Take a walk down memory lane.

Rent a movie that you saw in the beginning of your relationship. Make a mix tape of the songs you listened to on repeat for the first month you were dating. Do something that reminds you of how it felt when you first fell in love. Not only will it make you feel warm and fuzzy all over again, but it will serve as a reminder of why you fell in love in the first place.

I hope you all have a wonderful Valentine’s Day, and that whoever you share it with makes you feel very loved.

Photo by butterflysha

Saying goodbye to our awesome gas rewards program *sniff*

With gas prices pushing $4, I knew it was only a matter of time. And now it has finally happened. Our amazing gas rewards program will soon be no more.

For the past 4 years, we’ve put all fuel purchases on a branded credit card. We always had to fill up at the same station, but in return, we received 5% cash back rebates for fuel purchases. I loved the cash back, and paying for gas in one bill every month simplified our budget, so it was win-win.

The letter we received outlined a new “rewards” program. It’s incredibly confusing, but from what I can gather, it seems like for every $100 we spend, we’re given the opportunity to fill up a single tank at a 15-cent-per-gallon discount. The discount accumulates with each $100 we spend. If we accumulate a $1-per-gallon discount (after spending $700 on gas), we can request a $15 statement credit. It shakes out to roughly 2% cash back if we continue to buy gas from this brand and choose the statement credit option.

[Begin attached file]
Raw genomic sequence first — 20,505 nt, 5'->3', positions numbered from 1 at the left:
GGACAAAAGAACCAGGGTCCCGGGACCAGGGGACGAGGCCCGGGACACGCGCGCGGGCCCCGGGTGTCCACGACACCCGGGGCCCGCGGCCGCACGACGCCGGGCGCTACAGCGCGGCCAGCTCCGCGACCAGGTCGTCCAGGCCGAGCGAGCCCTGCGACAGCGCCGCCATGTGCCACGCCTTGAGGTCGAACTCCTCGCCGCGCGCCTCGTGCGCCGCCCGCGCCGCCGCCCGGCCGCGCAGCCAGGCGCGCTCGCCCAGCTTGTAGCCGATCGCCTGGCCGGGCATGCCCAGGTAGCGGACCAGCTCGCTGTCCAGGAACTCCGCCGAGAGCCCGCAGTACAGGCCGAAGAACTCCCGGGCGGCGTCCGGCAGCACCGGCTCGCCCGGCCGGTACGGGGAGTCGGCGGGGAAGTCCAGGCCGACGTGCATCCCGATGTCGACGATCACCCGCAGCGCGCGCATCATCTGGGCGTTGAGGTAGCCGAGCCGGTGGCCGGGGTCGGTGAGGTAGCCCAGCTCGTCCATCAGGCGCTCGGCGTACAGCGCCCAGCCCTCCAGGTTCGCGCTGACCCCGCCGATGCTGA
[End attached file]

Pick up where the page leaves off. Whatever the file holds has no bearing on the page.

The thing is, it’s not convenient for us to use this particular gas station anymore. When we first bought our house, the closest gas station happened to be this brand — it was literally right around the corner. Right around Christmas, though, the location suddenly closed. To keep getting our 5% rebate, I was driving clear across town every time I filled up. Without those rebates, it’s not worth the hassle.

We may eventually close the credit card. Since it’s not the first credit card for either one of us, it won’t shorten our credit history. As long as we increase our limits on other credit card accounts to account for the lost lending power, it should have minimal impact on our credit score. For now, though, I think we’ll just stop using it.

I still like the system of paying for gas in one lump sum every month, since that’s what we’re used to. I don’t want to open another credit card, though. So I started exploring my options.

There is another gas station around the corner from our house that offers a reward program. It’s a punch card, and we’ll receive a discount of 5 cents off per gallon for every 100 gallons we pump. I’ll take it!